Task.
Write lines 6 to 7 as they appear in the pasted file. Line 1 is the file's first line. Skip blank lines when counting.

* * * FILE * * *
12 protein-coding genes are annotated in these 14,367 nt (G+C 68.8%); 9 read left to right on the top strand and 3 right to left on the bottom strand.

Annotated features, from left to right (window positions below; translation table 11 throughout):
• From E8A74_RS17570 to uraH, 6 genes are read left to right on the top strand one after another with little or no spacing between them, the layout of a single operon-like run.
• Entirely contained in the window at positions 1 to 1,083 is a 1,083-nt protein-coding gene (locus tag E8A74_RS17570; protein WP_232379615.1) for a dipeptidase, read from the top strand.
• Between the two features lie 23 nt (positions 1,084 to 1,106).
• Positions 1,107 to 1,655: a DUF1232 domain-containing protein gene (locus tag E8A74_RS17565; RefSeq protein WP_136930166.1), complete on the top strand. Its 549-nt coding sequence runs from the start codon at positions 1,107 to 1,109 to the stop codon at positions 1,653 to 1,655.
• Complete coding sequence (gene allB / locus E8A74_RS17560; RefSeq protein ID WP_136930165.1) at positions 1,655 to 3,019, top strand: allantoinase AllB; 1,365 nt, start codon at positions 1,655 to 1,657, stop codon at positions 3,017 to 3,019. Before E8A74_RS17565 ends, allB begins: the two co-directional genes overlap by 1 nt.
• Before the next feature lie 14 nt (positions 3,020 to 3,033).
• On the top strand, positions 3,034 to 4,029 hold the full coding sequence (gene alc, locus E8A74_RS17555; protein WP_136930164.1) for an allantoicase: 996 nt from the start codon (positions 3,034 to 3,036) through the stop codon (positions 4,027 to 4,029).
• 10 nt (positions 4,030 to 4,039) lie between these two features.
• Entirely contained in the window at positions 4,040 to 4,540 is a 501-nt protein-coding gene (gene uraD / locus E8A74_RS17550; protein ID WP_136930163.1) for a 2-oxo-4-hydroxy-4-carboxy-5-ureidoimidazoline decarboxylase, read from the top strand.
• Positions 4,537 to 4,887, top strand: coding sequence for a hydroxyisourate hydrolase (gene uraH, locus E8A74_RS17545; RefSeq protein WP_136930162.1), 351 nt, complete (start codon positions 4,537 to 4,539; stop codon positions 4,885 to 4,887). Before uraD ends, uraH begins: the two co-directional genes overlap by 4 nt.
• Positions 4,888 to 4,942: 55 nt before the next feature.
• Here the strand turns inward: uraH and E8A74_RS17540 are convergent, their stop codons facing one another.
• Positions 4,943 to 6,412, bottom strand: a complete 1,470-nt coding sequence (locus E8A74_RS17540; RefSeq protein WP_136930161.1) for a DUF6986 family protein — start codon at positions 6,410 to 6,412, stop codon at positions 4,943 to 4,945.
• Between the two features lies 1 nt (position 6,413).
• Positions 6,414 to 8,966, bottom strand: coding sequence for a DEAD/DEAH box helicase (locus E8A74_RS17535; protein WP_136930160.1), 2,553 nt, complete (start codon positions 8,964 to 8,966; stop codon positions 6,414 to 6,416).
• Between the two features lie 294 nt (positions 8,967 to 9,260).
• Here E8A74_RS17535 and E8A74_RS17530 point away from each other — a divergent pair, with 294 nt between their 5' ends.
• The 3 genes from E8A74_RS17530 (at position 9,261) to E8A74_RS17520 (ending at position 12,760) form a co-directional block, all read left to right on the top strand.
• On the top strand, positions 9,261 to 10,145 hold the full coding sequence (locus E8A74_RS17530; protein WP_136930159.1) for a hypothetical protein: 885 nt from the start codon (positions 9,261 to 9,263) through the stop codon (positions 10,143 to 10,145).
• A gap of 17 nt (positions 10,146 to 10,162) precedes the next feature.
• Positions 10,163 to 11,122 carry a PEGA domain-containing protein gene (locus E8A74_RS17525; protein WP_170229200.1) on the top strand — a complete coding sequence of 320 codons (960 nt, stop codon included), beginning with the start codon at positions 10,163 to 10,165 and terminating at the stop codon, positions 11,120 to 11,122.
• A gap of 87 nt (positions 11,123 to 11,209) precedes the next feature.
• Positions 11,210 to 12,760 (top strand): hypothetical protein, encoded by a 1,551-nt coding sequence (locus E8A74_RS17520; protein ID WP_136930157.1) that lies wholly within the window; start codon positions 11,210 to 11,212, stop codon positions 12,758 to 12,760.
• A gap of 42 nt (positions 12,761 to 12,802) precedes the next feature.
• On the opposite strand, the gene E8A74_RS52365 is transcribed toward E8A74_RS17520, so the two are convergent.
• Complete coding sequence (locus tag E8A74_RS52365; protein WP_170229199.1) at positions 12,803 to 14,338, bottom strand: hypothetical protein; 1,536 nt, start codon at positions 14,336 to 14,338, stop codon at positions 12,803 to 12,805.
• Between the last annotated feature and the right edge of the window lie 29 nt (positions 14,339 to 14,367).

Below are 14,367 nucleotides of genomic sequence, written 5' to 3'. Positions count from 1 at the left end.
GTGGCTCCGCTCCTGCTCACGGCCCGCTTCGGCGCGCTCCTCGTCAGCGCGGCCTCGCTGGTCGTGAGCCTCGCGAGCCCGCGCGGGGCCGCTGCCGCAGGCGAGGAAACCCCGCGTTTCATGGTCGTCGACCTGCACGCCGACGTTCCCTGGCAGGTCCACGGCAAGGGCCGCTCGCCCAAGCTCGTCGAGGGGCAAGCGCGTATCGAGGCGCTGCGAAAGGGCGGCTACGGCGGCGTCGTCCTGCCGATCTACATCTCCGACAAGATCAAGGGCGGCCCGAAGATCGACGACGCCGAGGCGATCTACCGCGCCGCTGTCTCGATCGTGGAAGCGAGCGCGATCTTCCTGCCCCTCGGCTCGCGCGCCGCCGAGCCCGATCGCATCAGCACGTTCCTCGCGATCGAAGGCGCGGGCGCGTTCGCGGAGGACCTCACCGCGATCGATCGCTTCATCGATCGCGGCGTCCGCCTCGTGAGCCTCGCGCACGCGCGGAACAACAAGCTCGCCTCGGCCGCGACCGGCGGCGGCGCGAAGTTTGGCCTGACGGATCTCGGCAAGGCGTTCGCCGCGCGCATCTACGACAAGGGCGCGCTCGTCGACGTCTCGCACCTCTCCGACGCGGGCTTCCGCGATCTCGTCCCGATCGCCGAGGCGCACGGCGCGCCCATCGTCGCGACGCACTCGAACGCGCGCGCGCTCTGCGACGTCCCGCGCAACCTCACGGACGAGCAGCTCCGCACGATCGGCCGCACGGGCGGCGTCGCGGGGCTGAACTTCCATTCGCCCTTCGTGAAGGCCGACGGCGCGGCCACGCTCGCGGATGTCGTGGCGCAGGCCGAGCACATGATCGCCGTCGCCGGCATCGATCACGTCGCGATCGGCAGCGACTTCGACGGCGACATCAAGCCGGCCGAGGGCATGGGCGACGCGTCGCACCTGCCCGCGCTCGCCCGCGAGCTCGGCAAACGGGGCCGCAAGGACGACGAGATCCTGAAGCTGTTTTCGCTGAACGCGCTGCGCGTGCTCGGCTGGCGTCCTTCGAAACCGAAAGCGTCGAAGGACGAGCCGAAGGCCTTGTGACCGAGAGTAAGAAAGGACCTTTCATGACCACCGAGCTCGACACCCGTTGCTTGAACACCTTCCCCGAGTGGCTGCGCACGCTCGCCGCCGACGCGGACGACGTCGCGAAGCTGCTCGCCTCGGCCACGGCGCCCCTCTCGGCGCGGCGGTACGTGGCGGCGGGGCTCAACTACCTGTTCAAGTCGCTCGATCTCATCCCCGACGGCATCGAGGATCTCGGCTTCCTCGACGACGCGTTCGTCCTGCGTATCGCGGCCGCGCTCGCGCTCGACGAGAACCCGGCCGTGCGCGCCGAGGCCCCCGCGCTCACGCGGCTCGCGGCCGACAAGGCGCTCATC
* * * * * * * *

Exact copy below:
• Positions 1,107 to 1,655: a DUF1232 domain-containing protein gene (locus tag E8A74_RS17565; RefSeq protein WP_136930166.1), complete on the top strand. Its 549-nt coding sequence runs from the start codon at positions 1,107 to 1,109 to the stop codon at positions 1,653 to 1,655.
• Complete coding sequence (gene allB / locus E8A74_RS17560; RefSeq protein ID WP_136930165.1) at positions 1,655 to 3,019, top strand: allantoinase AllB; 1,365 nt, start codon at positions 1,655 to 1,657, stop codon at positions 3,017 to 3,019. Before E8A74_RS17565 ends, allB begins: the two co-directional genes overlap by 1 nt.